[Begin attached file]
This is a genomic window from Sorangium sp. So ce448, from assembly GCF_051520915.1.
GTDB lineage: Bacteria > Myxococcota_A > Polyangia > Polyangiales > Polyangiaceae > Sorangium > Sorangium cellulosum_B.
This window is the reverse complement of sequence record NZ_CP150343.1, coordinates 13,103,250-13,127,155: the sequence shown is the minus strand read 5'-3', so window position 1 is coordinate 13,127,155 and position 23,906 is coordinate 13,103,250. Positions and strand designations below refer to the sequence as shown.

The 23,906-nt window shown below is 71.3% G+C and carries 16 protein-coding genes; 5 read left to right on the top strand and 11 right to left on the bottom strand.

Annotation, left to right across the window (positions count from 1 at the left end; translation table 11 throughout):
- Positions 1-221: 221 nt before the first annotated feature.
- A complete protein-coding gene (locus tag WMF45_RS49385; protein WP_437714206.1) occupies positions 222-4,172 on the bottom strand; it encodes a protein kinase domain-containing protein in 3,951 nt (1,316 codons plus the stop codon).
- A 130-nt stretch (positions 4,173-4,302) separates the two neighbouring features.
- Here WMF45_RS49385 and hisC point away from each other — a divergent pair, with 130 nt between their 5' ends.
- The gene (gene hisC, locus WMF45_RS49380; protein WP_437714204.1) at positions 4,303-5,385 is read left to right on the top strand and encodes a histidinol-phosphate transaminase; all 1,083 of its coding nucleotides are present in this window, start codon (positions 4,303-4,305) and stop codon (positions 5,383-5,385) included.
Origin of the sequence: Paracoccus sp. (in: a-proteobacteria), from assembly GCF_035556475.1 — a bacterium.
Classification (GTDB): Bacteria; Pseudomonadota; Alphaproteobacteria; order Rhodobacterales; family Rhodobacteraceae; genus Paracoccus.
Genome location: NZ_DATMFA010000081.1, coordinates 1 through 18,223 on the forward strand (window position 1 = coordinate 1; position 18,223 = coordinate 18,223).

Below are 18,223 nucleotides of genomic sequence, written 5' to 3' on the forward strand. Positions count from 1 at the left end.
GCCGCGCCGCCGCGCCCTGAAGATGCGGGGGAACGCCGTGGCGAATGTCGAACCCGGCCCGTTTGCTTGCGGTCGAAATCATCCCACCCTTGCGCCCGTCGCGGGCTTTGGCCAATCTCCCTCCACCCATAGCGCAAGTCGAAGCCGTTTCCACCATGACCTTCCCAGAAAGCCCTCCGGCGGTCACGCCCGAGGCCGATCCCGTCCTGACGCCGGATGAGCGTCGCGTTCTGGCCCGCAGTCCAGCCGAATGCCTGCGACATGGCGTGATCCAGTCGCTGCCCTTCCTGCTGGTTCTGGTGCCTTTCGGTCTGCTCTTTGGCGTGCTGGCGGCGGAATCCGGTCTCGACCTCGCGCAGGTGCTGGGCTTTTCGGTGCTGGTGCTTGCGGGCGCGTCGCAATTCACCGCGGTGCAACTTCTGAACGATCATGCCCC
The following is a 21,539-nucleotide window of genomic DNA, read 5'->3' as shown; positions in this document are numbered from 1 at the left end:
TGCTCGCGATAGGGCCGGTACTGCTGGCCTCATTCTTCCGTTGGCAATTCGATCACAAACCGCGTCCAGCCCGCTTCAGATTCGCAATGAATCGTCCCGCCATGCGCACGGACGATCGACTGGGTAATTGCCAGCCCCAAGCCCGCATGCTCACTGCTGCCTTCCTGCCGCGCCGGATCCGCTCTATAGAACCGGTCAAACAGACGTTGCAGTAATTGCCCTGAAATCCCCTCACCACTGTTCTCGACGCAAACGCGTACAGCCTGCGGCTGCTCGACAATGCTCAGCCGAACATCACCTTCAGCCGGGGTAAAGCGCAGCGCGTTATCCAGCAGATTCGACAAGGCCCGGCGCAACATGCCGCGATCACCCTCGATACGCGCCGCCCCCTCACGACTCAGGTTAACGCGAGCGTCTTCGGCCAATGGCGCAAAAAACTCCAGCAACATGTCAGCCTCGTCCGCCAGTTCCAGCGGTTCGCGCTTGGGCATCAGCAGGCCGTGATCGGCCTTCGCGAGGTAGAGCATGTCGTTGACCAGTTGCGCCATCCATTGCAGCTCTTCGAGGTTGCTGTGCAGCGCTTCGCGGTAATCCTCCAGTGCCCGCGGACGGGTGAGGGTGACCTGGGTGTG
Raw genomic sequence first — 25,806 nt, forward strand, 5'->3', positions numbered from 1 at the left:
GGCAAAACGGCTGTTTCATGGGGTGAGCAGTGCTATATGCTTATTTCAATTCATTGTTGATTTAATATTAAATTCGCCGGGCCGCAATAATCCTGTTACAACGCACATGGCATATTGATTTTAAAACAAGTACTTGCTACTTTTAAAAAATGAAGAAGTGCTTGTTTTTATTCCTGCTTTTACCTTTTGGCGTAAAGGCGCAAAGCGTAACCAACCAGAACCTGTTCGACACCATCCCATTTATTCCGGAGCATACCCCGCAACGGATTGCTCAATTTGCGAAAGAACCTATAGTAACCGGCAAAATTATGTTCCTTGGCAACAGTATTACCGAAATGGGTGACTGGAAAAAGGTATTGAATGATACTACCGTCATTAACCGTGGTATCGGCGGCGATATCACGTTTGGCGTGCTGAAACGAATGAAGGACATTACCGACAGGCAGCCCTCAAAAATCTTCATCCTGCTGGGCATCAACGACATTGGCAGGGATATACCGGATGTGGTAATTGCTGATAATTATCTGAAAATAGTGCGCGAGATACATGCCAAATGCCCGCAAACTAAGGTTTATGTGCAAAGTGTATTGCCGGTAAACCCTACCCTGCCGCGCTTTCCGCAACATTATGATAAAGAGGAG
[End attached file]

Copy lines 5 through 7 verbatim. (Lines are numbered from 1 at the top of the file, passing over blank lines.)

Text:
Annotation, left to right across the window (positions count from 1 at the left end; translation table 11 throughout):
- Positions 1-221: 221 nt before the first annotated feature.
- A complete protein-coding gene (locus tag WMF45_RS49385; protein WP_437714206.1) occupies positions 222-4,172 on the bottom strand; it encodes a protein kinase domain-containing protein in 3,951 nt (1,316 codons plus the stop codon).